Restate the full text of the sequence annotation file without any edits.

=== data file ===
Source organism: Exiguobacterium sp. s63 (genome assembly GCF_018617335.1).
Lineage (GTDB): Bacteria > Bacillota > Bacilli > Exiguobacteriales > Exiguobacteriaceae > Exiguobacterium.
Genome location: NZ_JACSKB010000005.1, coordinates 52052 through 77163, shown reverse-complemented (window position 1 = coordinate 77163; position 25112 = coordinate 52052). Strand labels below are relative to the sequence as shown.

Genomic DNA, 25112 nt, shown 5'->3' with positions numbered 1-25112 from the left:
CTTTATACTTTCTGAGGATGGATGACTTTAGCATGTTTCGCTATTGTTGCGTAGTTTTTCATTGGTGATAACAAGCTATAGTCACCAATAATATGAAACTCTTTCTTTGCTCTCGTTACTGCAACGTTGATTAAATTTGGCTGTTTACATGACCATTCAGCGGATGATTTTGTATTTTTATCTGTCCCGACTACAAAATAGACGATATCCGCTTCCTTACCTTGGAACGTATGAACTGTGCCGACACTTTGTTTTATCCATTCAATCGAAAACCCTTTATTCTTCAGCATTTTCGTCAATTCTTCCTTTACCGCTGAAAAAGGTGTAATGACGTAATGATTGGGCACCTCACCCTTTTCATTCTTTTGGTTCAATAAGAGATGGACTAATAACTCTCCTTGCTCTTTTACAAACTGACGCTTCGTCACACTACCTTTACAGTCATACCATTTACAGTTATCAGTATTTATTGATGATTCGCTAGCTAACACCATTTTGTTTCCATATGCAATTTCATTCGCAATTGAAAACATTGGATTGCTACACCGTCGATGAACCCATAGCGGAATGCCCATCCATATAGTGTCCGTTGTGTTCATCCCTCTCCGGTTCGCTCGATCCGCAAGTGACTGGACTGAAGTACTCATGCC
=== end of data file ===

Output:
Source organism: Exiguobacterium sp. s63 (genome assembly GCF_018617335.1).
Lineage (GTDB): Bacteria > Bacillota > Bacilli > Exiguobacteriales > Exiguobacteriaceae > Exiguobacterium.
Genome location: NZ_JACSKB010000005.1, coordinates 52052 through 77163, shown reverse-complemented (window position 1 = coordinate 77163; position 25112 = coordinate 52052). Strand labels below are relative to the sequence as shown.

Genomic DNA, 25112 nt, shown 5'->3' with positions numbered 1-25112 from the left:
CTTTATACTTTCTGAGGATGGATGACTTTAGCATGTTTCGCTATTGTTGCGTAGTTTTTCATTGGTGATAACAAGCTATAGTCACCAATAATATGAAACTCTTTCTTTGCTCTCGTTACTGCAACGTTGATTAAATTTGGCTGTTTACATGACCATTCAGCGGATGATTTTGTATTTTTATCTGTCCCGACTACAAAATAGACGATATCCGCTTCCTTACCTTGGAACGTATGAACTGTGCCGACACTTTGTTTTATCCATTCAATCGAAAACCCTTTATTCTTCAGCATTTTCGTCAATTCTTCCTTTACCGCTGAAAAAGGTGTAATGACGTAATGATTGGGCACCTCACCCTTTTCATTCTTTTGGTTCAATAAGAGATGGACTAATAACTCTCCTTGCTCTTTTACAAACTGACGCTTCGTCACACTACCTTTACAGTCATACCATTTACAGTTATCAGTATTTATTGATGATTCGCTAGCTAACACCATTTTGTTTCCATATGCAATTTCATTCGCAATTGAAAACATTGGATTGCTACACCGTCGATGAACCCATAGCGGAATGCCCATCCATATAGTGTCCGTTGTGTTCATCCCTCTCCGGTTCGCTCGATCCGCAAGTGACTGGACTGAAGTACTCATGCC